“Hey,” I said, nodding to one of my fellow employees, Donavan, as I walked into McDonald’s three minutes before my shift started.
I had started three weeks ago and was proud to say I was doing fairly well. It was the first job I had ever managed to get, and I was treating it with the upmost care. I hadn’t been late once and forced myself to keep a smile no matter how irksome the customer was.
Because it was a McDonald’s, we’d had plenty of freaks come in the short time that I had been working.
I slipped into the back room, dropping my duffle bag down. I pulled out my uniform, going into the back bathroom to change into it. It was like all other McDonald’s uniforms:, black pants with a black shirt, two gray lines going down both of my sides. I pulled the name tag out from the bag, poking it through the shirt where I had poked it thirty times before. Pulling my hair back into a pony tail, I stuck the visor on, officially ready to work.
As I walked up to the extra cash register, I surveyed the restaurant. It was three-thirty on a Tuesday afternoon, which meant rarely anyone was in here. A few old men sat arbitrarily through-out the restaurant. Most of them ate the same general meal.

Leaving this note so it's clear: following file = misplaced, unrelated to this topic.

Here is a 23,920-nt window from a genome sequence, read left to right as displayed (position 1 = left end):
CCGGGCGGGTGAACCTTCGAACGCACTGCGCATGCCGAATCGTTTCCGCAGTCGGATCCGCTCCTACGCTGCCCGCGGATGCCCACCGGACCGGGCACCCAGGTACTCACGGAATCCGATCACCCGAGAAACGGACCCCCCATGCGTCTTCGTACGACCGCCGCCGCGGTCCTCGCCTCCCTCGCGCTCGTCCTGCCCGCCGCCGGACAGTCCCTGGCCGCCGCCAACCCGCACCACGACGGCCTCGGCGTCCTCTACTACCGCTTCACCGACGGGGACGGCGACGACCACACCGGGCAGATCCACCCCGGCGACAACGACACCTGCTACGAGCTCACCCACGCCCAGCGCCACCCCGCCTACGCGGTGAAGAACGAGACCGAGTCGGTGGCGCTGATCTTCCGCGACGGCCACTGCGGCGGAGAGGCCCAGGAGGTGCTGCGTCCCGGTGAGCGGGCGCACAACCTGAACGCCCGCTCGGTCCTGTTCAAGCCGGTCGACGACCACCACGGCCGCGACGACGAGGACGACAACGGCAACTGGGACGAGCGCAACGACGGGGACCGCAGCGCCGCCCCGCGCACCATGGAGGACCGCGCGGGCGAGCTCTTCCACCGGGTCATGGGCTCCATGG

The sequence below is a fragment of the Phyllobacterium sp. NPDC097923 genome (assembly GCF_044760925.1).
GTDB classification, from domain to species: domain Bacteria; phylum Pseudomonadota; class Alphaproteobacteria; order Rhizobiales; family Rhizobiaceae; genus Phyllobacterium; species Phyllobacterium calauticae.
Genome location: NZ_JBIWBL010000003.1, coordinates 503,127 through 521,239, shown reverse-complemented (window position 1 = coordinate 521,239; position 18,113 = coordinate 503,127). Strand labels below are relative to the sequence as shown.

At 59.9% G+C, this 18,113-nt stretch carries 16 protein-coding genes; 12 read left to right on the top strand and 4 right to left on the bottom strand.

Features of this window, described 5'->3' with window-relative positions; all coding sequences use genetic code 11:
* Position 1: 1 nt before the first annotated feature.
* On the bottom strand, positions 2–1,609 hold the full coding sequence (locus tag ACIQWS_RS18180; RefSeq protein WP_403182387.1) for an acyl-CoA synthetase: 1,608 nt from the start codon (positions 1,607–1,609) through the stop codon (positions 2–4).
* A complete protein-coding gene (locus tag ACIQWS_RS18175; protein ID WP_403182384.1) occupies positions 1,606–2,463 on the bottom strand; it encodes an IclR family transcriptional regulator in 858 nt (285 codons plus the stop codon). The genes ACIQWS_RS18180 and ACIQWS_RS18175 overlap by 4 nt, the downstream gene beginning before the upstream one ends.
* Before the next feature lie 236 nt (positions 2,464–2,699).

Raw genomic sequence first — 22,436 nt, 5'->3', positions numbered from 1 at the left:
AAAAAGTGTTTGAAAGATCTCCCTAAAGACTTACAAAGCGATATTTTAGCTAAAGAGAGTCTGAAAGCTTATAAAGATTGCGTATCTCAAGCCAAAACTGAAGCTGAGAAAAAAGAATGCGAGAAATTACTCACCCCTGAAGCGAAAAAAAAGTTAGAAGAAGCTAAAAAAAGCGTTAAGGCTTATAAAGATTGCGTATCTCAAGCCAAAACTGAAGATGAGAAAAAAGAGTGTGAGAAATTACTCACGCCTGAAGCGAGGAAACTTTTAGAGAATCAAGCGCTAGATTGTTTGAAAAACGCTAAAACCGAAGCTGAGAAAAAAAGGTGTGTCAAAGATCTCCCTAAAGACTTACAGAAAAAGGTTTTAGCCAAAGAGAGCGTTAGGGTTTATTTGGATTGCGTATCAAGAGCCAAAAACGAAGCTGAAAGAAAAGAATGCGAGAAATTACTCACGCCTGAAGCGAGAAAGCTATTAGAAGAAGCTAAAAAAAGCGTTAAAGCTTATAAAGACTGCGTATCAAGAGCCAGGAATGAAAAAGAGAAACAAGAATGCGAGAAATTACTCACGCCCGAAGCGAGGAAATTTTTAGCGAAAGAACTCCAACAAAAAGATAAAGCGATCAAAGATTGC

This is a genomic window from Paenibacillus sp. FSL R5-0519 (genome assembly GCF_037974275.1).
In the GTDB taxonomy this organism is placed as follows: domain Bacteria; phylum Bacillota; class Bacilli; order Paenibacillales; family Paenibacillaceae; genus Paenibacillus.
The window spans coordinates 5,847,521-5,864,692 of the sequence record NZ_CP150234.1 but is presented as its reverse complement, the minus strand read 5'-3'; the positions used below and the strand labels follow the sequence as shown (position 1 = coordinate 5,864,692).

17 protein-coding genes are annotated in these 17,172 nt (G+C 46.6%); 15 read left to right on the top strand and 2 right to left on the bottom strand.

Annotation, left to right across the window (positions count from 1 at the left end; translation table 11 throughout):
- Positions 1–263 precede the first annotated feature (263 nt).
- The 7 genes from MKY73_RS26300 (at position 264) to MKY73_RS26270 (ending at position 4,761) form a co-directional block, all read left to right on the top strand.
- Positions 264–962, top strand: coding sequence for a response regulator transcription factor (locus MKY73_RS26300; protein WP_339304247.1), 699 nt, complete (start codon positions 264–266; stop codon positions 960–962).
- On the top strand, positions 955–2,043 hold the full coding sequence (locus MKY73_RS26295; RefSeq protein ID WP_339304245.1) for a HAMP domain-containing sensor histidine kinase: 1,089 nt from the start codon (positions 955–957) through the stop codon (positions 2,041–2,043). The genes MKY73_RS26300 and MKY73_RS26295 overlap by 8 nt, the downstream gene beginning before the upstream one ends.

Two or three of them were regulars. I had seen their faces enough to be able to know just exactly what they wanted to get.
Yet, as the good little employee I was, I always asked to make sure.
It didn’t surprise me when they gave their order to me exactly what I had imagined, for it was the same thing they had gotten the day before and the day before that.
My shift was from three-thirty until eight at night. For most of it, it was fairly slow business on weekdays. Around five-thirty, business would pick up considerably, especially in the drive-through lane. Our manager, Ronnie, always kept me on cash register.
The reason was because I was “a cute face paying customers liked to see” and “too in-experienced to handle the drive-through at dinner time.”
I was satisfied with the former, but annoyed with the latter, to say the least.
After seven o’clock, business would slow down. Everyone would take the time to clean the fryers that weren’t being used or to wipe down tables and mop up floors. It was, for most of us, quitting time.
While the McDonald’s was open 24/7, I hadn’t met any of the night crew. They usually showed up an hour or so after I left. I never returned to McDonald’s after work if I could help it.
I braced my hands against the counter top, standing on the tops of my toes. I sighed dramatically, earning an eye roll from Donavan. I shot him a smile, one that wasn’t returned, unfortunately.
My eyes moved to the door as a small family of four walked in. The older man had a little girl in his arm while the older lady had a small boy in her hand.
The approached the register.
I glanced over at Donavan, noticing how he had conveniently disappeared to the back to ‘refill’ the cups at the soda fountain.
I didn’t have to ask—it was always the same excuse.
He always made sure that I took the customers during downtime first.